A flurry of tech blogs and news sites yesterday were quick to announce that Facebook is officially the fourth most visited site on the Internet. Gaining 24 million unique visitors worldwide in June compared to May, as tracked by comScore
, the social networking behemoth is now only topped by the three pillars of search: Google, Microsoft, and Yahoo. In the past year alone, Facebook has grown 157%, expanding by 208 million visitors.
Interestingly, on the day of its ascension into comScore’s spot #4, Facebook was featured all over the Internet, at times being praised, at other times lambasted.
First, the praise.
Constable Scott Mills, Community Youth Officer for the Toronto Police Service’s Crime Stoppers program, guest-posted
on the Facebook blog yesterday, describing how his group’s Facebook page has helped officers stop crime and prevent at-risk youth from making serious mistakes with their lives.
“Outreach through Facebook,” says Mills, “has helped Toronto Crime Stoppers
sniff out threats against local schools, bring much needed help to people at risk of committing suicide, warn the public about criminals on the loose and even locate missing persons.”
Sounds good, right? Well, the archbishop of England and Wales flat-out disagrees.
Before Mills’ blog post praising Facebook even went online, the head of the Westminster diocese and spokesman for the Roman Catholic Church in England and Wales, Vincent Nichols, expressed in an interview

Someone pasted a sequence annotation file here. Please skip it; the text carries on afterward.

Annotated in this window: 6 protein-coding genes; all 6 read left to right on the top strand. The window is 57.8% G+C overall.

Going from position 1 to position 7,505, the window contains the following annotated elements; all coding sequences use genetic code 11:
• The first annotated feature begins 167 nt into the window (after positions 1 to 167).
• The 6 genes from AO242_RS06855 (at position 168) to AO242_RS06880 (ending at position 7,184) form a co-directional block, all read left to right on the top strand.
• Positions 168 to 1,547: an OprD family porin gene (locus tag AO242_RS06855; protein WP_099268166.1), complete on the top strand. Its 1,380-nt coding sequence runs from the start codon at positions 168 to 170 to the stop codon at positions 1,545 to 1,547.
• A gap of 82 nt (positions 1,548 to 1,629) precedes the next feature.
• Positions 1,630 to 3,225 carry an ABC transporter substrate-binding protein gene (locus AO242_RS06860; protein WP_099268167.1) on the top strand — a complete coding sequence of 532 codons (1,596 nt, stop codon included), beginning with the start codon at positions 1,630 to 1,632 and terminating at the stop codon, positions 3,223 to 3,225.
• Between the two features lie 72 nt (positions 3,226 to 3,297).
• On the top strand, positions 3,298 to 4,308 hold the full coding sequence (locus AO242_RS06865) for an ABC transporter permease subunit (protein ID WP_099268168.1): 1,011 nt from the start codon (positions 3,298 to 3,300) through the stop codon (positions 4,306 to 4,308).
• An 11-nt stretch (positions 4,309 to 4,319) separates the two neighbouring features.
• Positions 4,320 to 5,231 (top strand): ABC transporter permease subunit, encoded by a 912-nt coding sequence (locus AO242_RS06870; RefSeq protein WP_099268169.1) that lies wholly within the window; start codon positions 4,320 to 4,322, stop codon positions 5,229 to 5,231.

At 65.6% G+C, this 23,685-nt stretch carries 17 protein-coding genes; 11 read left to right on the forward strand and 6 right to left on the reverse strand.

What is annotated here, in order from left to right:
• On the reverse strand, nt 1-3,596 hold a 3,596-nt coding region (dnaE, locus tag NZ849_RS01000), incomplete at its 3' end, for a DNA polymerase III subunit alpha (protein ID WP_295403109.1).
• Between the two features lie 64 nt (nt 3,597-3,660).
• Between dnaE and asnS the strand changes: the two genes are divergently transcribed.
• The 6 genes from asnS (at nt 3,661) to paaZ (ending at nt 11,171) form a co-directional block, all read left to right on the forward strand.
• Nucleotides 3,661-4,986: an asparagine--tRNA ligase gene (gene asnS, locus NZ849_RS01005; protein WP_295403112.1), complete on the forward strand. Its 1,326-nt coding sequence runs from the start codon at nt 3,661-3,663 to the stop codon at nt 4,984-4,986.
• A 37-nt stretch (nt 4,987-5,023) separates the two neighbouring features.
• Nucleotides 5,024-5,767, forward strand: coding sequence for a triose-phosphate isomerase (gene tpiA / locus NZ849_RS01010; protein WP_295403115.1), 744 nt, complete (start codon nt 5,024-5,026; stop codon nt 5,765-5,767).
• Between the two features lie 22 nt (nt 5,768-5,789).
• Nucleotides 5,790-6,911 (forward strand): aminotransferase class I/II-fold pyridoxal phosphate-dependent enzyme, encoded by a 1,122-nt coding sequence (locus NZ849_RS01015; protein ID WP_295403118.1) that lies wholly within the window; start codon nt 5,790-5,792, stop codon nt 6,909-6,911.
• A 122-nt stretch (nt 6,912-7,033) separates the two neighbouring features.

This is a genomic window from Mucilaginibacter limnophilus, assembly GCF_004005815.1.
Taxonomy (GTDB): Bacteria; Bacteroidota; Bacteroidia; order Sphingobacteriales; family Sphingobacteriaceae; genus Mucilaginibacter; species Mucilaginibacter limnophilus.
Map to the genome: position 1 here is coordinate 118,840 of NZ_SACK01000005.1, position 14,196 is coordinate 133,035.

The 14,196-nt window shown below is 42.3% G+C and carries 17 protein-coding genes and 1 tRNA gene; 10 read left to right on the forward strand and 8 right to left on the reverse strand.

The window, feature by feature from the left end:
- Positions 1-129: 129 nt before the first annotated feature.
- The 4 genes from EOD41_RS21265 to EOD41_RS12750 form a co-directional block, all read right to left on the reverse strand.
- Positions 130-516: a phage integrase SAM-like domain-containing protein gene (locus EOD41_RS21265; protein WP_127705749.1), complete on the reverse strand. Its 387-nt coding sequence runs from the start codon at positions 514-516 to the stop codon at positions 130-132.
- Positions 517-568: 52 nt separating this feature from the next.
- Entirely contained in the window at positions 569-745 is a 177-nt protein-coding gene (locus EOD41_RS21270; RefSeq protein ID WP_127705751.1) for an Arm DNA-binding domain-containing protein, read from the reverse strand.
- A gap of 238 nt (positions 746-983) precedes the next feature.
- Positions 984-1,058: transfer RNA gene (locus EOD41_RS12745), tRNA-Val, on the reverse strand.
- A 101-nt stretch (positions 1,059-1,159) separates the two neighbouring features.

with England's “The Sunday Telegraph” his views on the malicious effects of popular social networking sites.
Attacking Facebook as the death of “genuine” community in favor of “dehumanized” community, Nichols goes on to conclude that the site could have some factor in youth suicides: “Among young people often a key factor in them committing suicide is the trauma of transient relationships,” Nichols says. "They throw themselves into a friendship or network of friendships, then it collapses and they're desolate."
That’s two very different views from two very different heads on one very quickly growing hot issue.
As comScore’s latest data demonstrates, Facebook sees no signs of slowing. As it continues to alter its network daily, as the spread of information becomes more public throughout its site, and as the online community becomes a more universal experience for users, expect to see the wild and varied opinions from just about everyone on what Facebook is doing to and for humanity.